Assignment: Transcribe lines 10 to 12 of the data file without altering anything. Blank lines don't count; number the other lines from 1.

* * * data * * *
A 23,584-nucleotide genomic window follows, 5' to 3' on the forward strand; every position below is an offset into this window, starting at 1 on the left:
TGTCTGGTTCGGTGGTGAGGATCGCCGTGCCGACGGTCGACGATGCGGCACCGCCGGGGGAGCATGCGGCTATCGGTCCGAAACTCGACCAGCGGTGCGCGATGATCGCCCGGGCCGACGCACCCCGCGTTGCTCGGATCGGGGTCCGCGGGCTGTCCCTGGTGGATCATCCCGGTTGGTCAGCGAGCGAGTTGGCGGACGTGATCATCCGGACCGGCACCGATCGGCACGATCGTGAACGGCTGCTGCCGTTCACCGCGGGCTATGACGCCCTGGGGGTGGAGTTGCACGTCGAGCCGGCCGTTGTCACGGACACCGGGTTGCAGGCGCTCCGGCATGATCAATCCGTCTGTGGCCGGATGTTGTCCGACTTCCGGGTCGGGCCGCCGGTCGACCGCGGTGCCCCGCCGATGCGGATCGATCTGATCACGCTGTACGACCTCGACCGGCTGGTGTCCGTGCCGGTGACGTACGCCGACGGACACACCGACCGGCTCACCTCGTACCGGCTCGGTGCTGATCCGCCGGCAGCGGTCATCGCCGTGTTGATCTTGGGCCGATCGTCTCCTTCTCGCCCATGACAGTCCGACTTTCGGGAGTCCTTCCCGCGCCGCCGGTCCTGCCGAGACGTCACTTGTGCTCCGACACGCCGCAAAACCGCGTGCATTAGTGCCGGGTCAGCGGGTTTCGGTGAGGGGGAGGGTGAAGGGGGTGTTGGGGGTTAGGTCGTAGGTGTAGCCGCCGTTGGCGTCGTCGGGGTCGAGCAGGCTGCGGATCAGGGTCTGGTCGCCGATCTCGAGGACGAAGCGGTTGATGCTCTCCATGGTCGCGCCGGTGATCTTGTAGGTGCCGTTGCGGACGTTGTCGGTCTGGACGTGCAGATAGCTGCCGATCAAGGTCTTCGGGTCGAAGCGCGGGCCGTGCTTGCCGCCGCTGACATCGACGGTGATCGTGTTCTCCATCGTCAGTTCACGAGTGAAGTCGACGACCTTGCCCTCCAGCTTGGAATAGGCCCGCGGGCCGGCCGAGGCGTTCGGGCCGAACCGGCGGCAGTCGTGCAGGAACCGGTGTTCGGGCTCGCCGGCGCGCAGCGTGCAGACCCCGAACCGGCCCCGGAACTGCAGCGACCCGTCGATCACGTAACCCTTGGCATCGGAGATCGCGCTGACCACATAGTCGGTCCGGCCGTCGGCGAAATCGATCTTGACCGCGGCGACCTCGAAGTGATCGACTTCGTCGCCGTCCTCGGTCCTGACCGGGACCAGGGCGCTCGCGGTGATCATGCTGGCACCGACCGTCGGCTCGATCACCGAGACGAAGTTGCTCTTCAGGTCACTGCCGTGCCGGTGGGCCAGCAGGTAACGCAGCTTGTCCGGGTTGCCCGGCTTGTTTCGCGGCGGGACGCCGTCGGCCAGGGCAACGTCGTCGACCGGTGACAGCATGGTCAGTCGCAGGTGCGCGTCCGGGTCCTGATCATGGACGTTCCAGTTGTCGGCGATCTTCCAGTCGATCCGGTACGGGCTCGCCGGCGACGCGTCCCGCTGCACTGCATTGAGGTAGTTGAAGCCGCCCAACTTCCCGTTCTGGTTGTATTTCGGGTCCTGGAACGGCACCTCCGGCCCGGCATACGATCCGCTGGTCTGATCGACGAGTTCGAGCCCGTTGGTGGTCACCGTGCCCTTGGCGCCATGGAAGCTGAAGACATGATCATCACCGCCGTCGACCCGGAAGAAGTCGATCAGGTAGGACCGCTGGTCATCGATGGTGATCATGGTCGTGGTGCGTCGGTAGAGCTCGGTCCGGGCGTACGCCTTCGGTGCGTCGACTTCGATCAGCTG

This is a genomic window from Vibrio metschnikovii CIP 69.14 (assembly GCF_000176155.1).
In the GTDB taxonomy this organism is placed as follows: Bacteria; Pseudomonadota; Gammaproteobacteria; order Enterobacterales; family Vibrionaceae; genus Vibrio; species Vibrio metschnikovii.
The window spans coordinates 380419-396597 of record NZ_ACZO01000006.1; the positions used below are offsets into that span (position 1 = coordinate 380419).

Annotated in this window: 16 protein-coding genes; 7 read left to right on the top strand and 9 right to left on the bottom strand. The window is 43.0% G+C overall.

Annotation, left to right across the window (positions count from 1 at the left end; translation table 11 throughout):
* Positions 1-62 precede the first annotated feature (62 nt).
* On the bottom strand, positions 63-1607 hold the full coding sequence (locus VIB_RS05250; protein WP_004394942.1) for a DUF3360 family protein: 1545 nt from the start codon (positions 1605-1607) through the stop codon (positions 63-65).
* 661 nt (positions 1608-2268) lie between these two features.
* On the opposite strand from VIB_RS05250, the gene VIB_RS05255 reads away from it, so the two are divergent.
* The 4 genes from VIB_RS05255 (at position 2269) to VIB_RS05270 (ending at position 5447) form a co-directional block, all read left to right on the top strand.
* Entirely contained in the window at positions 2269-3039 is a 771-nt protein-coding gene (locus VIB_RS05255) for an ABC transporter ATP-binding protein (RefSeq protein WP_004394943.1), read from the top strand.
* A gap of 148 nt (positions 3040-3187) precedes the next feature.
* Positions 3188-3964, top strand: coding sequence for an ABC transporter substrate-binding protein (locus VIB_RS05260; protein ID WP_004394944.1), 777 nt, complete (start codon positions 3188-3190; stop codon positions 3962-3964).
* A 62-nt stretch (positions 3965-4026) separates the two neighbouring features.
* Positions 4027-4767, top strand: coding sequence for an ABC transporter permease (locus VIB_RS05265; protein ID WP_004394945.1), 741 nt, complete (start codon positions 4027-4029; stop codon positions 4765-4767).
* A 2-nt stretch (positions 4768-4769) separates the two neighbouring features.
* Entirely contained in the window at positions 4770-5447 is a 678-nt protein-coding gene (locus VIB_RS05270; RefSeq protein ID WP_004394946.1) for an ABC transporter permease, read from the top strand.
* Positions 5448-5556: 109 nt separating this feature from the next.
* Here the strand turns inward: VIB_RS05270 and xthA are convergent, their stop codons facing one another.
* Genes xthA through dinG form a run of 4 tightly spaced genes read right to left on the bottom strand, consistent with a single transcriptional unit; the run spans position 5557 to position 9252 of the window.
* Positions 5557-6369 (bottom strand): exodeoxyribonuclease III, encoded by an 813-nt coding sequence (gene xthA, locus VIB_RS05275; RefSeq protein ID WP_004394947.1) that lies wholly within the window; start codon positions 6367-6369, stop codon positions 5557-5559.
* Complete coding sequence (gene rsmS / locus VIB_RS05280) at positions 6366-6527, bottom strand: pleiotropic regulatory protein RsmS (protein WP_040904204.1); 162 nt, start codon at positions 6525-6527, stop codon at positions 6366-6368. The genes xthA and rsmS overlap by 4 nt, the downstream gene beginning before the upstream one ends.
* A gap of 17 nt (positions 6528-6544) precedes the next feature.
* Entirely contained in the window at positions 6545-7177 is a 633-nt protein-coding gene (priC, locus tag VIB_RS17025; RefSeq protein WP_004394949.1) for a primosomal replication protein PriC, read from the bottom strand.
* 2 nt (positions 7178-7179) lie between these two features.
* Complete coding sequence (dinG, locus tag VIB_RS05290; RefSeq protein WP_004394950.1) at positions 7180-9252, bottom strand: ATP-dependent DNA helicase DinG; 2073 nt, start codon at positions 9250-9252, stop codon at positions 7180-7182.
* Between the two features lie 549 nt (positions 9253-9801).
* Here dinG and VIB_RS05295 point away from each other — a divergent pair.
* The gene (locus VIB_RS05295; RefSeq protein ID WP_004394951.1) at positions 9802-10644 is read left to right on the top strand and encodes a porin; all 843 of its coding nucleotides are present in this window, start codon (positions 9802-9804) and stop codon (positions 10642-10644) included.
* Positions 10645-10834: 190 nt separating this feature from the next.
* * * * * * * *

* 661 nt (positions 1608-2268) lie between these two features.
* On the opposite strand from VIB_RS05250, the gene VIB_RS05255 reads away from it, so the two are divergent.
* The 4 genes from VIB_RS05255 (at position 2269) to VIB_RS05270 (ending at position 5447) form a co-directional block, all read left to right on the top strand.